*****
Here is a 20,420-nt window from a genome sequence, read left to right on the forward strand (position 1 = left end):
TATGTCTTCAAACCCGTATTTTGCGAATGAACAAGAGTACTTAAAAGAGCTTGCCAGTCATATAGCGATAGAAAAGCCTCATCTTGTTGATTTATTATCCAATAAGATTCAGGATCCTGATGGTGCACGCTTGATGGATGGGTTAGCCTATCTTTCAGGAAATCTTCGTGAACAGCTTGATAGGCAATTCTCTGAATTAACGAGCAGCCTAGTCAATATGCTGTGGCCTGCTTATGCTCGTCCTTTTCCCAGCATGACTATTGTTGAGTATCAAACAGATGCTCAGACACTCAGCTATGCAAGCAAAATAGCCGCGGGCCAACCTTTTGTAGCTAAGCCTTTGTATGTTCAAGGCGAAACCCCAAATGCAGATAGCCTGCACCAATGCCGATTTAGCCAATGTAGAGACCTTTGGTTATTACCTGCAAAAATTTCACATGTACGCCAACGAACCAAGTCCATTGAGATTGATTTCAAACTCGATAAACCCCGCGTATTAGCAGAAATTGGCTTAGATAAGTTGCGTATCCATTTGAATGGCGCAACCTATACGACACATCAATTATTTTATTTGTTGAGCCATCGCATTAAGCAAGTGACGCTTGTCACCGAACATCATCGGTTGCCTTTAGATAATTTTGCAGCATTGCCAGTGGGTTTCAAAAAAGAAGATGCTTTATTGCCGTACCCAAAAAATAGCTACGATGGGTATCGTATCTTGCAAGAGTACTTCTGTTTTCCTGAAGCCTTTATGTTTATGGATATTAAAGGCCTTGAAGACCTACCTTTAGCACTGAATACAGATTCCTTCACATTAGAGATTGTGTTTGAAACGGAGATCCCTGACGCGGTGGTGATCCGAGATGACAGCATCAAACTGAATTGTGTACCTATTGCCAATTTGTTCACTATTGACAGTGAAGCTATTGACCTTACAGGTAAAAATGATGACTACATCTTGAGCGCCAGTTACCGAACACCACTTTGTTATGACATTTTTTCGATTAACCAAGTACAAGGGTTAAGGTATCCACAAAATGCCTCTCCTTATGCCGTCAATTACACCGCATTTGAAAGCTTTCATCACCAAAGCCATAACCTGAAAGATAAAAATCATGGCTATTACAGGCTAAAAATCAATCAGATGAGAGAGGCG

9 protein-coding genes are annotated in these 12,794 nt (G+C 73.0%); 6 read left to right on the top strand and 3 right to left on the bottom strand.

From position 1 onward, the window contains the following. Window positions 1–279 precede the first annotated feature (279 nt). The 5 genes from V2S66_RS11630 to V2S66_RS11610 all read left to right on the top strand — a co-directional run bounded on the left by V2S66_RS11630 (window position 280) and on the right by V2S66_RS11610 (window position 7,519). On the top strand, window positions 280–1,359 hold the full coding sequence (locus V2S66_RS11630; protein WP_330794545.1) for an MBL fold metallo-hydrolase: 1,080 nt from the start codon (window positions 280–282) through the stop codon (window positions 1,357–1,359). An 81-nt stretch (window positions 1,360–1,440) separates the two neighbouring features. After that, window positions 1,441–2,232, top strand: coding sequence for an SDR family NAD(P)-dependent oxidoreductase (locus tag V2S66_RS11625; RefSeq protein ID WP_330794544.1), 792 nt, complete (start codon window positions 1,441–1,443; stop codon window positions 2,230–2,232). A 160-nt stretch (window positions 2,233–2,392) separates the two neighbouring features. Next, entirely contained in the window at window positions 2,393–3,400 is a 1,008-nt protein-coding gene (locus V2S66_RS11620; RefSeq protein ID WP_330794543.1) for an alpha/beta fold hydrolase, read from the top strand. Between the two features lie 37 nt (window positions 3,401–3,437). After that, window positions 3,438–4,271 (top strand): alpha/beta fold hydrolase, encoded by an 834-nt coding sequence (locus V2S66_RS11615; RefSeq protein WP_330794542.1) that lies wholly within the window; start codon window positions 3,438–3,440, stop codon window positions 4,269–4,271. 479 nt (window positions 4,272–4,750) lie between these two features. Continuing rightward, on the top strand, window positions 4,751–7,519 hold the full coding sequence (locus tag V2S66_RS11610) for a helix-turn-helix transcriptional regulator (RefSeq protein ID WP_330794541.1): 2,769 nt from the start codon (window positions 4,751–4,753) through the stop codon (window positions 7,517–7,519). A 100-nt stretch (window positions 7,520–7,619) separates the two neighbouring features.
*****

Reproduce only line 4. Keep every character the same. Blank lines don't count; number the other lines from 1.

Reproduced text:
From position 1 onward, the window contains the following. Window positions 1–279 precede the first annotated feature (279 nt). The 5 genes from V2S66_RS11630 to V2S66_RS11610 all read left to right on the top strand — a co-directional run bounded on the left by V2S66_RS11630 (window position 280) and on the right by V2S66_RS11610 (window position 7,519). On the top strand, window positions 280–1,359 hold the full coding sequence (locus V2S66_RS11630; protein WP_330794545.1) for an MBL fold metallo-hydrolase: 1,080 nt from the start codon (window positions 280–282) through the stop codon (window positions 1,357–1,359). An 81-nt stretch (window positions 1,360–1,440) separates the two neighbouring features. After that, window positions 1,441–2,232, top strand: coding sequence for an SDR family NAD(P)-dependent oxidoreductase (locus tag V2S66_RS11625; RefSeq protein ID WP_330794544.1), 792 nt, complete (start codon window positions 1,441–1,443; stop codon window positions 2,230–2,232). A 160-nt stretch (window positions 2,233–2,392) separates the two neighbouring features. Next, entirely contained in the window at window positions 2,393–3,400 is a 1,008-nt protein-coding gene (locus V2S66_RS11620; RefSeq protein ID WP_330794543.1) for an alpha/beta fold hydrolase, read from the top strand. Between the two features lie 37 nt (window positions 3,401–3,437). After that, window positions 3,438–4,271 (top strand): alpha/beta fold hydrolase, encoded by an 834-nt coding sequence (locus V2S66_RS11615; RefSeq protein WP_330794542.1) that lies wholly within the window; start codon window positions 3,438–3,440, stop codon window positions 4,269–4,271. 479 nt (window positions 4,272–4,750) lie between these two features. Continuing rightward, on the top strand, window positions 4,751–7,519 hold the full coding sequence (locus tag V2S66_RS11610) for a helix-turn-helix transcriptional regulator (RefSeq protein ID WP_330794541.1): 2,769 nt from the start codon (window positions 4,751–4,753) through the stop codon (window positions 7,517–7,519). A 100-nt stretch (window positions 7,520–7,619) separates the two neighbouring features.